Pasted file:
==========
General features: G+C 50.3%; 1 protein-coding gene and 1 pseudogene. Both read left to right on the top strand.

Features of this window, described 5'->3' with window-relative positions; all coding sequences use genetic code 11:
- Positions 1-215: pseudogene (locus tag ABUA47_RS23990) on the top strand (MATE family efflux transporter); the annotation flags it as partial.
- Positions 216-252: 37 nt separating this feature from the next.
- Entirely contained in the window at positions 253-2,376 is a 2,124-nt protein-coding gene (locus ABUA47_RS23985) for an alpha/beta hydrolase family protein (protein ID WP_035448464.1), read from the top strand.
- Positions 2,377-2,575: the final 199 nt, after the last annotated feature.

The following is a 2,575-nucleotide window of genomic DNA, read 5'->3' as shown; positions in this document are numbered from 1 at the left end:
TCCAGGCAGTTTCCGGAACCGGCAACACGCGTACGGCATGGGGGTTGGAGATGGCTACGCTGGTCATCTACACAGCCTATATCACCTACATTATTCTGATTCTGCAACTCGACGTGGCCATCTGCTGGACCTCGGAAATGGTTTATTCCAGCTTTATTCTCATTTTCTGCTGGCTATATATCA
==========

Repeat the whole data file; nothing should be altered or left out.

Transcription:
General features: G+C 50.3%; 1 protein-coding gene and 1 pseudogene. Both read left to right on the top strand.

Features of this window, described 5'->3' with window-relative positions; all coding sequences use genetic code 11:
- Positions 1-215: pseudogene (locus tag ABUA47_RS23990) on the top strand (MATE family efflux transporter); the annotation flags it as partial.
- Positions 216-252: 37 nt separating this feature from the next.
- Entirely contained in the window at positions 253-2,376 is a 2,124-nt protein-coding gene (locus ABUA47_RS23985) for an alpha/beta hydrolase family protein (protein ID WP_035448464.1), read from the top strand.
- Positions 2,377-2,575: the final 199 nt, after the last annotated feature.

The following is a 2,575-nucleotide window of genomic DNA, read 5'->3' as shown; positions in this document are numbered from 1 at the left end:
TCCAGGCAGTTTCCGGAACCGGCAACACGCGTACGGCATGGGGGTTGGAGATGGCTACGCTGGTCATCTACACAGCCTATATCACCTACATTATTCTGATTCTGCAACTCGACGTGGCCATCTGCTGGACCTCGGAAATGGTTTATTCCAGCTTTATTCTCATTTTCTGCTGGCTATATATCA